Ambergris Caye, the largest of the 200-plus cayes (islands) located off the Belize coast, remains the most populated (15,000 residents) and most popular caye in Belize. Although part of the Central American country of Belize, it is more often compared to other popular Caribbean islands.
Once a sleepy fishing town, it morphed into a divers’ mecca in the 1960's due to the proximity of the spectacular barrier reef, located only ½ mile offshore and visible from the eastern beaches.
In 2009, Ambergris Caye was voted "Best Island to Retire On" by Islands Magazine and "Best Island in the Americas" by Travel & Leisure Magazine.
This once sleepy island now offers most of the amenities that a typical North American or European expatriate expects, while still retaining the laid back, healthy lifestyle that appeals to big city escapees. A reliable infrastructure, that includes high speed DSL, is available near town and continues to advance north and south to meet the growing demand.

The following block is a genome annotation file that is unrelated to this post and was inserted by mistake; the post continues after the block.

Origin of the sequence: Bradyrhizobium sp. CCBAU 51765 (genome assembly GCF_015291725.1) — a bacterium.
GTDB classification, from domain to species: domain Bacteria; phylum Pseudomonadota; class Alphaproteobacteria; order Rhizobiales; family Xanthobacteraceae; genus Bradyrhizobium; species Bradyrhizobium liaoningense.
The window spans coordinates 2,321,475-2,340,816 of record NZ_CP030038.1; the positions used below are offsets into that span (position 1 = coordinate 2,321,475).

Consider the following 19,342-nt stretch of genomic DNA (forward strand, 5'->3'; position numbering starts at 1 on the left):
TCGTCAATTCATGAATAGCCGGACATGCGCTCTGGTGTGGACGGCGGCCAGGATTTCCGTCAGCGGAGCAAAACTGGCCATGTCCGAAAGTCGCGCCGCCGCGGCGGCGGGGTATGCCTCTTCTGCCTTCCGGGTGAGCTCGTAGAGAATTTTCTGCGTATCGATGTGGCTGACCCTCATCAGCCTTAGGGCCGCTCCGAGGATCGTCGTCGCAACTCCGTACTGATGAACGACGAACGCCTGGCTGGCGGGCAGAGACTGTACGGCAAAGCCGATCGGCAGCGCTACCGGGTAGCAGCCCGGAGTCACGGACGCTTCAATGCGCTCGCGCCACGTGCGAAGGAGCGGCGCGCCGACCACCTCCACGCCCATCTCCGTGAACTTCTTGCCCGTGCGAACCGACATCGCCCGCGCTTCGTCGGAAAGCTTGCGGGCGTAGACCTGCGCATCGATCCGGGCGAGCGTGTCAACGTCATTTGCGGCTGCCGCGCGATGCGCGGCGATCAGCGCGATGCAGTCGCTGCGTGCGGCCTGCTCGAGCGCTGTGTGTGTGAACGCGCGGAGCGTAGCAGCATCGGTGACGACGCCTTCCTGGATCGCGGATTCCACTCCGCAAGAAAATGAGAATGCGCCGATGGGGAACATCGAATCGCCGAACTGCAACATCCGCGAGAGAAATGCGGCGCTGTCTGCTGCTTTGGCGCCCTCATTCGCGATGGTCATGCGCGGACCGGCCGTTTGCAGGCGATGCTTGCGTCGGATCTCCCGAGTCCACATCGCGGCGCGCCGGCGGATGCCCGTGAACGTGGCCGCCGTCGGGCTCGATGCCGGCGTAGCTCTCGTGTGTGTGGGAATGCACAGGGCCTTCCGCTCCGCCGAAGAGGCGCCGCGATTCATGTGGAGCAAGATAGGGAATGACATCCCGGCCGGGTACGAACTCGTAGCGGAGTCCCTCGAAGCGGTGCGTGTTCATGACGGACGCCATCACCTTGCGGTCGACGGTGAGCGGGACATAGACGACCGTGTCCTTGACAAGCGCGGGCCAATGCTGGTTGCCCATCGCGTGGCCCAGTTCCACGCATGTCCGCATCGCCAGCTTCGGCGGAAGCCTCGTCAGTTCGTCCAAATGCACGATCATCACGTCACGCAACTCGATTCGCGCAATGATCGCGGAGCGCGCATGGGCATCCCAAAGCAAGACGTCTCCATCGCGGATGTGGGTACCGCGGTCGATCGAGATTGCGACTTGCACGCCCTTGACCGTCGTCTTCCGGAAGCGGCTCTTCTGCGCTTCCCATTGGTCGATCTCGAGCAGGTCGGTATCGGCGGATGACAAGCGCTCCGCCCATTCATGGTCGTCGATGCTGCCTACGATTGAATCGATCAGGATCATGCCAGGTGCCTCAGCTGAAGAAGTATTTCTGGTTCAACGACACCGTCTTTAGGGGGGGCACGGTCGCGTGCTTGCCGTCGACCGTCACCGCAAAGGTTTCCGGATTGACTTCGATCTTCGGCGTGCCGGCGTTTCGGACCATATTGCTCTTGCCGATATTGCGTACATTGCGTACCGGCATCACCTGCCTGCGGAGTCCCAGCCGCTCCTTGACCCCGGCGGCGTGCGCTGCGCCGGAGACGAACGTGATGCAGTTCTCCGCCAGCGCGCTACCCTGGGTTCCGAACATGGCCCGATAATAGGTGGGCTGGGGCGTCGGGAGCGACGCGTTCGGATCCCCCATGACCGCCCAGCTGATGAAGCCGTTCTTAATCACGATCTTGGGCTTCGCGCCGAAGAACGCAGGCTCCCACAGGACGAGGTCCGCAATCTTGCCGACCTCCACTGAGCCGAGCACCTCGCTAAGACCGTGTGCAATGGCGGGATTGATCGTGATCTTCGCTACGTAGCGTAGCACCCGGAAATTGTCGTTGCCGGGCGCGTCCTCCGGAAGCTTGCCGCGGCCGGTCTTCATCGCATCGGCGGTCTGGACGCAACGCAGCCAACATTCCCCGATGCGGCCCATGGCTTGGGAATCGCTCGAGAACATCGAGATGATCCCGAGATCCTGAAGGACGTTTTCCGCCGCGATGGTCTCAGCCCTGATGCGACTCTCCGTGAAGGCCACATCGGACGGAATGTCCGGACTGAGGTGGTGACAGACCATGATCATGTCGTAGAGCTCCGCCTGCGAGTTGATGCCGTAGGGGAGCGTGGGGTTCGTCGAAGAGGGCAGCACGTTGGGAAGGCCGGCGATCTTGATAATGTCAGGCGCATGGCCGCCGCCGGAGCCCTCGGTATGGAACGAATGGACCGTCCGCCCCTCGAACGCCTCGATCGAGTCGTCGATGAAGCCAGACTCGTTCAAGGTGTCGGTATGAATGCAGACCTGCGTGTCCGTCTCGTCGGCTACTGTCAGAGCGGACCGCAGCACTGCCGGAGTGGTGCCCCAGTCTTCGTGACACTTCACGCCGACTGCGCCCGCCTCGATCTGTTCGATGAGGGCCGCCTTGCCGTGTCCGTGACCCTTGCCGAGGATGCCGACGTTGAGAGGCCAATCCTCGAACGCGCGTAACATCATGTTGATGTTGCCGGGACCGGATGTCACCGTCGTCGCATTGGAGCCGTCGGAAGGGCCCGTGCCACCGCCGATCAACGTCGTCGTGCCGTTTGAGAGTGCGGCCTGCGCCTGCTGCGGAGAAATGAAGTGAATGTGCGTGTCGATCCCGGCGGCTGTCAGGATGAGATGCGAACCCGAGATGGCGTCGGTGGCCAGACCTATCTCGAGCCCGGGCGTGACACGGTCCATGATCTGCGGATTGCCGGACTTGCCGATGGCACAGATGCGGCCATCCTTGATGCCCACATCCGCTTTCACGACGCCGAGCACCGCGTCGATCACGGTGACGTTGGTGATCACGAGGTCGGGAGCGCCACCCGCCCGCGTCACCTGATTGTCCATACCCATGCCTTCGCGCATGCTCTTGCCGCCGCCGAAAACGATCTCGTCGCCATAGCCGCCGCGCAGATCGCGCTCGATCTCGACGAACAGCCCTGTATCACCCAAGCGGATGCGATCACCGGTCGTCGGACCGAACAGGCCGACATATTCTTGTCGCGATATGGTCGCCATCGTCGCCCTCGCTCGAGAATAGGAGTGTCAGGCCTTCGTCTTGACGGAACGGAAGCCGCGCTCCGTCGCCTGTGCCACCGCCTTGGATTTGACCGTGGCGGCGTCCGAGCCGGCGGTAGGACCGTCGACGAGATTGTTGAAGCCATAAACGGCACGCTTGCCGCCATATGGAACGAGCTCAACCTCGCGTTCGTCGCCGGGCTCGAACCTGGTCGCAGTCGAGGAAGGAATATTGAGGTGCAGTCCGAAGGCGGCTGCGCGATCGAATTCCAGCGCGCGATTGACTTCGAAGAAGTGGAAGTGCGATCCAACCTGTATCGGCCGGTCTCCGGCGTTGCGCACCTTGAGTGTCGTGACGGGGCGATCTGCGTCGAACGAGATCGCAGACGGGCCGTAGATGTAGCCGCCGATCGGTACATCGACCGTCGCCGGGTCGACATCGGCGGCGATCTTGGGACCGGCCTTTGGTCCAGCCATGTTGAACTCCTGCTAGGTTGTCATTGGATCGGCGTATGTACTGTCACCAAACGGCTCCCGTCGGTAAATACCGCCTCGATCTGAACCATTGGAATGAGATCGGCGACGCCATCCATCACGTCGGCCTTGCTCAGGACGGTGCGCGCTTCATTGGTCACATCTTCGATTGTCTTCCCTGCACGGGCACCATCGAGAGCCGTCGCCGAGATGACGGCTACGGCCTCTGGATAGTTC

There are many high-quality, hip restaurants both in town and along the coast, night clubs with diverse music and bands, specialty wine stores, locally roasted coffee beans, fresh meat, seafood and produce stores, and specialty delicatessens. It is, however, an island, so there is a cost associated with shipping goods. On Ambergris Caye, accommodations and restaurants are available for all budgets.
The local population is comprised of a diverse mix of cultures, languages, and ethnic groups, with the Mayan, Spanish, Garifuna, Creole, Mestizo, Lebanese, Chinese, East Indian, and Caucasian races and cultures having peacefully co-existed and inter-married. English is the primary spoken language on Ambergris Caye, but there is a large Hispanic community in San Pedro Town. There are many island events, such as the Costa Maya festival, which represent the traditions of the Spanish and Mayan cultures.
Whether one is only visiting, or considering a move to this island, it represents a model of how people of differing races, cultures, and political backgrounds can peacefully co-exist and work together. Due to racial harmony and the religious tolerance of its diverse residents, all of these cultural elements have mixed and blended successfully both in Belize and on Ambergris Caye, resulting in Belize having gained a widespread reputation for its friendly people and tolerance.